Coase-Sandor Institute for Law and Economics celebrates decade of impact

More than a decade ago, the University of Chicago Law School launched a first-of-its kind institute that aimed to build upon its long tradition of excellence as the birthplace of law and economics.

The Coase-Sandor Institute for Law and Economics recently marked its ten-year anniversary with an event that brought together faculty, students, and community members, as well as guests of honor Richard and Ellen Sandor. The celebration featured several faculty and student guest speakers, who shared their insights on the transformative nature of the institute’s support of their research.

The institute first launched in 2011, as the Institute for Law and Economics, with two main goals: to support faculty research in the field and provide a platform for disseminating that research to audiences beyond the legal academy. In 2013, the Sandors made an extraordinary $10 million gift in honor of Richard Sandor’s mentor, Nobel laureate Ronald Coase. This transformative gift revitalized the institute’s efforts, propelling it to new heights over the last decade.

“In its first decade, the Coase-Sandor Institute propelled the University of Chicago Law School to the forefront of the next generation of law and economics scholarship and ideas,” said Thomas J. Miles, dean and the Clifton R. Musser Professor of Law and Economics. “Through the institute, our faculty have produced a spectacular body of ideas and scholarship in law and economics and have brought these ideas to the world in new ways.”

Over the past decade, the Coase-Sandor Institute for Law and Economics has become a hub of scholarly productivity, with 34 UChicago faculty members affiliated, producing a staggering 1,262 publications, including books, book sections, and journal articles. The institute’s Law & Economics Working Paper Series on the Social Science Research Network boasts more than 300 working papers with nearly 800,000 downloads.

Another cornerstone initiative of the institute has been the Summer Institute, a two-week-long crash course in law and economics for academics. Over the course of its eight-year run, the Summer Institute hosted more than 500 participants from 26 different countries, fostering a unique global exchange of ideas in law and economics.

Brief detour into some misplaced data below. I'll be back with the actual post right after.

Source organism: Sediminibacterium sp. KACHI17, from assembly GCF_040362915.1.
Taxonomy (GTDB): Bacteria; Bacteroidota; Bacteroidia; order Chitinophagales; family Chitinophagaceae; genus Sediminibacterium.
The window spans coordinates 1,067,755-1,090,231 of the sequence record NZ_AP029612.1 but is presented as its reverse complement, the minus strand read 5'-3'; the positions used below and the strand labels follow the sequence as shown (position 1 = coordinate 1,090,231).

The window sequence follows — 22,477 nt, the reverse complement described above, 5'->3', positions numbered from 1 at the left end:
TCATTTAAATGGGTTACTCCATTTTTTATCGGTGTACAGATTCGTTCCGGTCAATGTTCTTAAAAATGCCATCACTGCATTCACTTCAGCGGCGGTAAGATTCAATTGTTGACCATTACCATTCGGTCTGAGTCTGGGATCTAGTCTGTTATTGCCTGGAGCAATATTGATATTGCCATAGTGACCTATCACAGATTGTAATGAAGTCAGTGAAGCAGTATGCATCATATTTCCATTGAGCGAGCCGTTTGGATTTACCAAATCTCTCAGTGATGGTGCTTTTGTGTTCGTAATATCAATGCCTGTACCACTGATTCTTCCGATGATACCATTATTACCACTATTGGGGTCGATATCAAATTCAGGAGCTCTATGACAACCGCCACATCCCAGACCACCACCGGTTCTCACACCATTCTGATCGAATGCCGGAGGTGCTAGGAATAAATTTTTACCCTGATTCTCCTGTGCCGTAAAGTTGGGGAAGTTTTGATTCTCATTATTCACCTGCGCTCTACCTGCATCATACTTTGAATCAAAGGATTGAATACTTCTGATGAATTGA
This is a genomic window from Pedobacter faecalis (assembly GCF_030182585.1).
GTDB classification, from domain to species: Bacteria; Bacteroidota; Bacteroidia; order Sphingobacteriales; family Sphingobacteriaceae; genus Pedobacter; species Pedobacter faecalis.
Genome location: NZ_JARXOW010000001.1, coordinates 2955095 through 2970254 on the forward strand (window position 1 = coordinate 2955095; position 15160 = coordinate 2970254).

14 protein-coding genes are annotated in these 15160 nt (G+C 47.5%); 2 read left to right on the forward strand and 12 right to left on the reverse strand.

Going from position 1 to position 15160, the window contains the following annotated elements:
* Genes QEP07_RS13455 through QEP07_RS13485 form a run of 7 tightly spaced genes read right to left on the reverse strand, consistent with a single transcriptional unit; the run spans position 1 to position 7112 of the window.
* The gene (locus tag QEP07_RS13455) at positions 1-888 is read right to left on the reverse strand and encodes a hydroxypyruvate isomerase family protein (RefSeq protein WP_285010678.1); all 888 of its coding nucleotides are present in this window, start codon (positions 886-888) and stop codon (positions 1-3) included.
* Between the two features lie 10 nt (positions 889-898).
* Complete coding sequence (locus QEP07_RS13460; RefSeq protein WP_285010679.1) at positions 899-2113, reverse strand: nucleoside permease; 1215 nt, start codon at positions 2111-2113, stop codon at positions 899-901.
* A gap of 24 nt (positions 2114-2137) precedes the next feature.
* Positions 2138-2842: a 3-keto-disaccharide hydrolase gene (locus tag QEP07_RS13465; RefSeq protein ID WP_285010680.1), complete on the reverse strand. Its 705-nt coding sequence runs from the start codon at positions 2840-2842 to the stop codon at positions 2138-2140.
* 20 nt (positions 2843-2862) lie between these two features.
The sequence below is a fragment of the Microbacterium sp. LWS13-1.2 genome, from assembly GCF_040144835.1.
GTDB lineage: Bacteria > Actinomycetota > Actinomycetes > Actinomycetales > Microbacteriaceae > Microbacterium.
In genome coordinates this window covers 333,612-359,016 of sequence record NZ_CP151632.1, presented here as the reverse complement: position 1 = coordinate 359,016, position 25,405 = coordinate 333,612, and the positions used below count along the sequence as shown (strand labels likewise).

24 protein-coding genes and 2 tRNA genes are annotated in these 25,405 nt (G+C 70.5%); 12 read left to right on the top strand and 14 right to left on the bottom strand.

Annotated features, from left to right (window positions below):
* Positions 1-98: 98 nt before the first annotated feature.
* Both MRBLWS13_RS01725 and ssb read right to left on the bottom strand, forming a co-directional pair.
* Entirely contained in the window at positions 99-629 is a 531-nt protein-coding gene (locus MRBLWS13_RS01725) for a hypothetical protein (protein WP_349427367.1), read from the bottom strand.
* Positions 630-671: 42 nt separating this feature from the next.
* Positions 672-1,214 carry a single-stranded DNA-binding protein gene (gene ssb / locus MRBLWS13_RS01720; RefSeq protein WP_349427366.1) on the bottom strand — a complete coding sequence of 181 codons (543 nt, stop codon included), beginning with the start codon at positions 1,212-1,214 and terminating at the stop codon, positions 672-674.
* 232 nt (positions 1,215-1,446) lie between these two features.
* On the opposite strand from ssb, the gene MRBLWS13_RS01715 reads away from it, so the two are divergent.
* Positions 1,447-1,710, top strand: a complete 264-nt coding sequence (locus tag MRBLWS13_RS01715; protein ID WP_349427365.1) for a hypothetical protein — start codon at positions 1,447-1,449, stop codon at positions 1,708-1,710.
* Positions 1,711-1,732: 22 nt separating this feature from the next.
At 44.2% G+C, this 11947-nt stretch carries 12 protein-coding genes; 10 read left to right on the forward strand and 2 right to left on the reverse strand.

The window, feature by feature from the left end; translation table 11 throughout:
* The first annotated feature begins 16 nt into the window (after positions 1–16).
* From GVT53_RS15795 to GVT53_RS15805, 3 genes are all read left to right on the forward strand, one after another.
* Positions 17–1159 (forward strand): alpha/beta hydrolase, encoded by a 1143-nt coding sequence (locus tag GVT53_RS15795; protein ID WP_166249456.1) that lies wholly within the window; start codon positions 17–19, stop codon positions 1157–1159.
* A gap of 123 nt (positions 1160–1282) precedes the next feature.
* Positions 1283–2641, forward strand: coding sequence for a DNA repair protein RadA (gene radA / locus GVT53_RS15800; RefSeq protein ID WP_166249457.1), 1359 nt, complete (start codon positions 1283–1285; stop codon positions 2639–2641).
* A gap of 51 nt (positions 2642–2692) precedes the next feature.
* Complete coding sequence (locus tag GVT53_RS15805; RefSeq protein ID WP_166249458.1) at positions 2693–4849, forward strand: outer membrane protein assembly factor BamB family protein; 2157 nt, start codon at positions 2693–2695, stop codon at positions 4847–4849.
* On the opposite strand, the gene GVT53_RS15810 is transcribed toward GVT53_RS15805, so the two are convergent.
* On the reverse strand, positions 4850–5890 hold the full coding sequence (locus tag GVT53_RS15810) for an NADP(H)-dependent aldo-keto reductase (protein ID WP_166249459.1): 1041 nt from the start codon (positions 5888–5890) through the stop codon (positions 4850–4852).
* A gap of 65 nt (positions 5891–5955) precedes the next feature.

“We created something that never existed in a law school before, and that is a data analysis laboratory,” said Omri Ben-Shahar, the Leo and Eileen Herzel Distinguished Service Professor of Law and the faculty director of the institute. “We hired research assistants specially trained to help faculty working with large datasets. The lab really created the capacity to support faculty research in law and economics and the demand over time kept growing.”

The institute’s data laboratory also saw a significant growth in tools and the hiring of more researchers with specific expertise in designing empirical studies to help faculty execute their research.

“We are now in an era where a lot of people who are studying law with the tools of social science are using more rigorous methods, and with the advent of AI and machine learning models, all of these tools have an enormous effect and potential in understanding laws,” said Ben-Shahar. “This increased support has increased the production of research—which has led us to focus on finding more audiences for the application of that research, particularly in the global scene where law and economics is still relatively new.”